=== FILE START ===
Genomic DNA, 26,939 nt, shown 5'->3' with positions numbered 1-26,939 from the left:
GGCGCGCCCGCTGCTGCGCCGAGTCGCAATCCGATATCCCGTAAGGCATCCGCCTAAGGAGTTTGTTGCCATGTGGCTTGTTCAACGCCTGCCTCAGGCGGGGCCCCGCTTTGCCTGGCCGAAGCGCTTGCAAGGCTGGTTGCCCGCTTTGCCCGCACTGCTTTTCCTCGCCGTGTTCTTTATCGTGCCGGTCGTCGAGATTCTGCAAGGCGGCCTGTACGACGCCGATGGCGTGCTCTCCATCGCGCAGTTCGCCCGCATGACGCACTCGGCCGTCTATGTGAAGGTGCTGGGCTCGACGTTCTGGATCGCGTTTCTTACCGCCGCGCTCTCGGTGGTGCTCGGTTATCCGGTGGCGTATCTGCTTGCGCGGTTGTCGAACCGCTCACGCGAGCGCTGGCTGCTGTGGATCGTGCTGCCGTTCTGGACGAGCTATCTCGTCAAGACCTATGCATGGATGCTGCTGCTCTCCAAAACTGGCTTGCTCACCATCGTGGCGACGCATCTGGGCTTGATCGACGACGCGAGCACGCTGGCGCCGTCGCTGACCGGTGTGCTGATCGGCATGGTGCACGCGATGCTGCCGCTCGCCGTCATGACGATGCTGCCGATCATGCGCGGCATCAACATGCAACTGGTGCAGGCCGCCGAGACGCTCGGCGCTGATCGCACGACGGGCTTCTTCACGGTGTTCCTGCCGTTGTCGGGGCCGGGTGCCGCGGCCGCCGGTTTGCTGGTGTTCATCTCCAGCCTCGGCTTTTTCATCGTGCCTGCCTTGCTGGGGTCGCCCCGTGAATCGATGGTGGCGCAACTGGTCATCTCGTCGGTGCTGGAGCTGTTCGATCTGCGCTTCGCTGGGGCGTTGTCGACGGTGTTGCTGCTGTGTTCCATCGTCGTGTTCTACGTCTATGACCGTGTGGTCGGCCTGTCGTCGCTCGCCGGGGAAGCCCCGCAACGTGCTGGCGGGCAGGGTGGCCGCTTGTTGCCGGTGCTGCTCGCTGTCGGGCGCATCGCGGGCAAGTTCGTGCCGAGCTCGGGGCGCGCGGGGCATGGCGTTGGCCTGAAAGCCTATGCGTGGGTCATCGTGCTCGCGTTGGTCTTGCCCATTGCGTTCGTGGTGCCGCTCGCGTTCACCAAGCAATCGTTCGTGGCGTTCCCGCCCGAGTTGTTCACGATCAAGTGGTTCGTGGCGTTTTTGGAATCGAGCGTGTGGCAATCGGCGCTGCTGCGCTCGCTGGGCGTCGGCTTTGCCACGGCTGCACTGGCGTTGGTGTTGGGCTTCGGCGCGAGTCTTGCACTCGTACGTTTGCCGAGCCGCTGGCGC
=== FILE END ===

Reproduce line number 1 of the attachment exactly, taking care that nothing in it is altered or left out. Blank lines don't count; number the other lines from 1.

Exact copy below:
Genomic DNA, 26,939 nt, shown 5'->3' with positions numbered 1-26,939 from the left: